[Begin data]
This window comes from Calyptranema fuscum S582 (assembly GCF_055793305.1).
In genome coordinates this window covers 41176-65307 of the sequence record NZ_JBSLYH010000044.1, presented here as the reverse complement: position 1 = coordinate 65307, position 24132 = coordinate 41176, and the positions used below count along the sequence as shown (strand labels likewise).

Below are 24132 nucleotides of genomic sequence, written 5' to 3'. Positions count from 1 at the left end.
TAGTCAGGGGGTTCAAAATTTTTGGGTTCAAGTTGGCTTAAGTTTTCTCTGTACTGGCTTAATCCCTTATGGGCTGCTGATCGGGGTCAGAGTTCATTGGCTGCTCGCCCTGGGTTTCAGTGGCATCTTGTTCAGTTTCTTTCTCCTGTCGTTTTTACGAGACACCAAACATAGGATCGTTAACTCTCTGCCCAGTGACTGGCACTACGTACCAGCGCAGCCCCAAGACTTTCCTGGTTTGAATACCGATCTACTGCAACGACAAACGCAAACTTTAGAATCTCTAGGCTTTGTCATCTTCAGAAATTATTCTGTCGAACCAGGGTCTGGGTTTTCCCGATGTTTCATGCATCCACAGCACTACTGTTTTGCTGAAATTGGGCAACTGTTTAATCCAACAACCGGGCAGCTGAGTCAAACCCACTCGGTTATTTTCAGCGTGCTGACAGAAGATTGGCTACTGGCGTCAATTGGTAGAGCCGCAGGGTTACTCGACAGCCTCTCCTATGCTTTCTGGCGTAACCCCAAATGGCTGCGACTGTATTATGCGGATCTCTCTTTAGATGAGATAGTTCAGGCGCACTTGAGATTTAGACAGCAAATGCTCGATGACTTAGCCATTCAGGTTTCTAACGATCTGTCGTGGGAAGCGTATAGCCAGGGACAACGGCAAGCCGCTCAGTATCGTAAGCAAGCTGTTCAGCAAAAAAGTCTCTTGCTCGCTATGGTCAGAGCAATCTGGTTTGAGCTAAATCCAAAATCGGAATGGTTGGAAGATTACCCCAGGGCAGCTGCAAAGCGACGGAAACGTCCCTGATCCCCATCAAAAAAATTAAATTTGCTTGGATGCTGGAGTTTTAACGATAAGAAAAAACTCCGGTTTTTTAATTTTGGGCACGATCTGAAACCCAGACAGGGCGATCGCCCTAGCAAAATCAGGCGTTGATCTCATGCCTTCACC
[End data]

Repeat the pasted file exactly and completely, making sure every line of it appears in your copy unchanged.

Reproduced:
This window comes from Calyptranema fuscum S582 (assembly GCF_055793305.1).
In genome coordinates this window covers 41176-65307 of the sequence record NZ_JBSLYH010000044.1, presented here as the reverse complement: position 1 = coordinate 65307, position 24132 = coordinate 41176, and the positions used below count along the sequence as shown (strand labels likewise).

Below are 24132 nucleotides of genomic sequence, written 5' to 3'. Positions count from 1 at the left end.
TAGTCAGGGGGTTCAAAATTTTTGGGTTCAAGTTGGCTTAAGTTTTCTCTGTACTGGCTTAATCCCTTATGGGCTGCTGATCGGGGTCAGAGTTCATTGGCTGCTCGCCCTGGGTTTCAGTGGCATCTTGTTCAGTTTCTTTCTCCTGTCGTTTTTACGAGACACCAAACATAGGATCGTTAACTCTCTGCCCAGTGACTGGCACTACGTACCAGCGCAGCCCCAAGACTTTCCTGGTTTGAATACCGATCTACTGCAACGACAAACGCAAACTTTAGAATCTCTAGGCTTTGTCATCTTCAGAAATTATTCTGTCGAACCAGGGTCTGGGTTTTCCCGATGTTTCATGCATCCACAGCACTACTGTTTTGCTGAAATTGGGCAACTGTTTAATCCAACAACCGGGCAGCTGAGTCAAACCCACTCGGTTATTTTCAGCGTGCTGACAGAAGATTGGCTACTGGCGTCAATTGGTAGAGCCGCAGGGTTACTCGACAGCCTCTCCTATGCTTTCTGGCGTAACCCCAAATGGCTGCGACTGTATTATGCGGATCTCTCTTTAGATGAGATAGTTCAGGCGCACTTGAGATTTAGACAGCAAATGCTCGATGACTTAGCCATTCAGGTTTCTAACGATCTGTCGTGGGAAGCGTATAGCCAGGGACAACGGCAAGCCGCTCAGTATCGTAAGCAAGCTGTTCAGCAAAAAAGTCTCTTGCTCGCTATGGTCAGAGCAATCTGGTTTGAGCTAAATCCAAAATCGGAATGGTTGGAAGATTACCCCAGGGCAGCTGCAAAGCGACGGAAACGTCCCTGATCCCCATCAAAAAAATTAAATTTGCTTGGATGCTGGAGTTTTAACGATAAGAAAAAACTCCGGTTTTTTAATTTTGGGCACGATCTGAAACCCAGACAGGGCGATCGCCCTAGCAAAATCAGGCGTTGATCTCATGCCTTCACC